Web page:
For those of us who know about photo size and compression, there is a reason why we take photos at those sizes to preserve image quality and print quality. As for those with devices without removable storage or no USB connection. I can see where this may become useful but I choose my phone for it’s micro SD slot capability. Sixteen gigabyte isn’t that BIG of a storage if all we’re shooting is raw JPG lossless format. But for those snap-n-go people then they don’t need to use maximum size raw photos if they are not going to be printing them.

  3. Min said on May 14, 2015 at 7:48 am

    Hello, my name is Min, and I’m one of the developers that are working on FotoFox. First of all, thank you for the great review!

    We believe that there are many smartphone owners that take lots of photos and run out of space very often. We see this particular pain point especially among moms and teens. And, in many cases they are not tech savvy enough to leverage services such as google drive or dropbox to offload their photos and videos. Most of them end up deleting old photos/videos or rarely used apps on the phone to free up enough space just to take a few more photos. We personally felt this pain and wanted to address this issue and help others in process. That’s how FotoFox got started.

    While we do back up your photos and videos to our cloud so you can download them whenever you need to print or share high-resolution copies, our main goal isn’t to create yet another backup service or social networking site based on photos and videos or build a full-featured website like flickr. Our primary goal is to save space on our mobile device so we can continue to take more photos and videos without worrying out running out of space. We remind ourselves 1000 times a day on our primary goal to make sure we don’t deviate from our core mission and waste our energy on fancy, superfluous features. We want people to take more photos and keep them all on their mobile device! If you have a 16GB device, you shouldn’t have to move them off to your laptop every month. 16GB is actually a lot!!!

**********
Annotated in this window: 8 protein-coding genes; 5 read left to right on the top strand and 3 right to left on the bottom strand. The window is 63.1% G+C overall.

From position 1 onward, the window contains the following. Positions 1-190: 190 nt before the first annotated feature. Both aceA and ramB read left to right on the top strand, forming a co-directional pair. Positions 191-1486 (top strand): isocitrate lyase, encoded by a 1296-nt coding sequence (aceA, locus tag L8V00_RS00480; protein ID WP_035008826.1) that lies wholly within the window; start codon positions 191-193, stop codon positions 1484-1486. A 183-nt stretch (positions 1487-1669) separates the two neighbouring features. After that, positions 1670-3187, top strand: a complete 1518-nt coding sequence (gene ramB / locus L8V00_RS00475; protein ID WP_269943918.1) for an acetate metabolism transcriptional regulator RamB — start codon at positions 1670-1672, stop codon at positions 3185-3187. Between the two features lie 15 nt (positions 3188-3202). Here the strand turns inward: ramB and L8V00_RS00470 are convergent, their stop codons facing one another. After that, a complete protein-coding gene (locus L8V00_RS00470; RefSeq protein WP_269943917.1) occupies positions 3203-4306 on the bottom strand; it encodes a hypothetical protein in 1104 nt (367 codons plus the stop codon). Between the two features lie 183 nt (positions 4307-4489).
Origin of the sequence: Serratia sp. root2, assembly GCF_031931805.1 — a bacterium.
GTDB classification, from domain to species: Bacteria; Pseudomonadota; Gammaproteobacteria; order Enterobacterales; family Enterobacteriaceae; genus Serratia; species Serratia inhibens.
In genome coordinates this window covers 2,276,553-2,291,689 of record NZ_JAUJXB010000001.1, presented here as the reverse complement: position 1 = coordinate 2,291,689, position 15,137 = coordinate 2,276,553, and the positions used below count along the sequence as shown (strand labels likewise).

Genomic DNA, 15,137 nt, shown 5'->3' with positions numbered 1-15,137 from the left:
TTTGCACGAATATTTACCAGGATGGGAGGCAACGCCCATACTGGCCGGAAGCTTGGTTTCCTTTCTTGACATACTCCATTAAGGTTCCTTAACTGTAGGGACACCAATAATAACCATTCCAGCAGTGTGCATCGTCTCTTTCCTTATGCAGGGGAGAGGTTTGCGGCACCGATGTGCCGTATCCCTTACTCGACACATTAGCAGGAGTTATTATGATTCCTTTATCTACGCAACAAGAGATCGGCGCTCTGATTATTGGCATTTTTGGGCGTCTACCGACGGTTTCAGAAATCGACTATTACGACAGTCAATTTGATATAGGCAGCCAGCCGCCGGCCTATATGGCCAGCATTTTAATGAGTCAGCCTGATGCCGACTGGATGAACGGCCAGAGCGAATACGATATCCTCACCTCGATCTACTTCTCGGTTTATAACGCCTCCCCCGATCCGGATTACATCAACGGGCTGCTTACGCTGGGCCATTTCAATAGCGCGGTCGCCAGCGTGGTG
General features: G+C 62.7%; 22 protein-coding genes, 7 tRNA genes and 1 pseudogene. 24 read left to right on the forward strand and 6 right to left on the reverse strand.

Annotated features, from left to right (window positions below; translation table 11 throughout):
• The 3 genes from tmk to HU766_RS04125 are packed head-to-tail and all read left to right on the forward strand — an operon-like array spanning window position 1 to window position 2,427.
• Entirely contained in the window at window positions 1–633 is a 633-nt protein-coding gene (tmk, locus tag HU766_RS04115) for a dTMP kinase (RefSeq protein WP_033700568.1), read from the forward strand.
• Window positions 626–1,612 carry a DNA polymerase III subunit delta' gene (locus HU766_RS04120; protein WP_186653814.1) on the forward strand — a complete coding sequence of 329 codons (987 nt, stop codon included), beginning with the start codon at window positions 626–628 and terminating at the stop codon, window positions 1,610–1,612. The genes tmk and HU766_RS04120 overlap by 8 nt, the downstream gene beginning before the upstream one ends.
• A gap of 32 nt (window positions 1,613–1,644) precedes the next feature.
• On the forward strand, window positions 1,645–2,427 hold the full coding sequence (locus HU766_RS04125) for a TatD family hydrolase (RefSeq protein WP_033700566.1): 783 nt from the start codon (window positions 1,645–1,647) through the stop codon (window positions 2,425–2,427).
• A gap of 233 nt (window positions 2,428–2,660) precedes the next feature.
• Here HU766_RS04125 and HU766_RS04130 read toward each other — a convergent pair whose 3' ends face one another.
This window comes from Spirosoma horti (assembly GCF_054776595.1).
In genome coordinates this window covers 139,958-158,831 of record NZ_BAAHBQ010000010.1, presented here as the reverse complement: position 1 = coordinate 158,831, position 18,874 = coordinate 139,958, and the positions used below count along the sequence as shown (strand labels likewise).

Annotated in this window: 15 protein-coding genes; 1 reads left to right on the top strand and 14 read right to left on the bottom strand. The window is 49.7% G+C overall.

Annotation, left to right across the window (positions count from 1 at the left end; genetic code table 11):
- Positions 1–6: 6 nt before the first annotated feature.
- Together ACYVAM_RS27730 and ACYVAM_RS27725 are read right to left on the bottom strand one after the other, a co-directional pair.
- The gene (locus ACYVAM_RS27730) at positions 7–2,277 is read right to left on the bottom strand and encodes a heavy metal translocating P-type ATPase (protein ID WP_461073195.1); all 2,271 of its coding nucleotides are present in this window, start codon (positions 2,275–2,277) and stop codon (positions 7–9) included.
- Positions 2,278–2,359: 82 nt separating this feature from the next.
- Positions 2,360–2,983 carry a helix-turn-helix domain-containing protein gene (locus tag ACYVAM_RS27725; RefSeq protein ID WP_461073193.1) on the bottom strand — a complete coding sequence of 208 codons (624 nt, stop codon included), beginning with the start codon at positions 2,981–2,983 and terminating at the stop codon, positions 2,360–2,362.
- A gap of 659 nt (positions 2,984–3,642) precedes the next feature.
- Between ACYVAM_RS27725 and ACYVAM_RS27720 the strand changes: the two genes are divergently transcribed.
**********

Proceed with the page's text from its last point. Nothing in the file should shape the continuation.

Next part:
Yes, monetization is important to our sustainability, so we are considering various options to monetize from our service. However, we don’t believe in holding your precious photos and videos for random. Storage costs are constantly going down, and with some creative solutions in both engineering and product behaviors, we think we can keep our operating cost fairly minimal. Even if we do introduce premium features or subscriptions, we will do our best so that it doesn’t cost an arm and a leg for our users. We hope to provide truly unique and valuable service to our users first, then ask for their support in return.

    Regarding your concern on downloading the original photos and videos to a computer, we are currently working on our website so that you can view & download all your photos and videos via browser. It won’t be as fancy as flickr, but we think it serves the core use-cases of our users.

    We are a small team, but working very hard on something we truly believe in. We welcome any feedback from you or your viewers regarding our product. Thank you!

  4. Niks said on May 13, 2015 at 4:33 pm

    What type of compression ? Lossless or lossy ?

    1. Martin Brinkmann said on May 13, 2015 at 5:17 pm

      It is reducing the dimensions of the image. In my case, it reduced the resolution from 1944×2592 to 888×1184.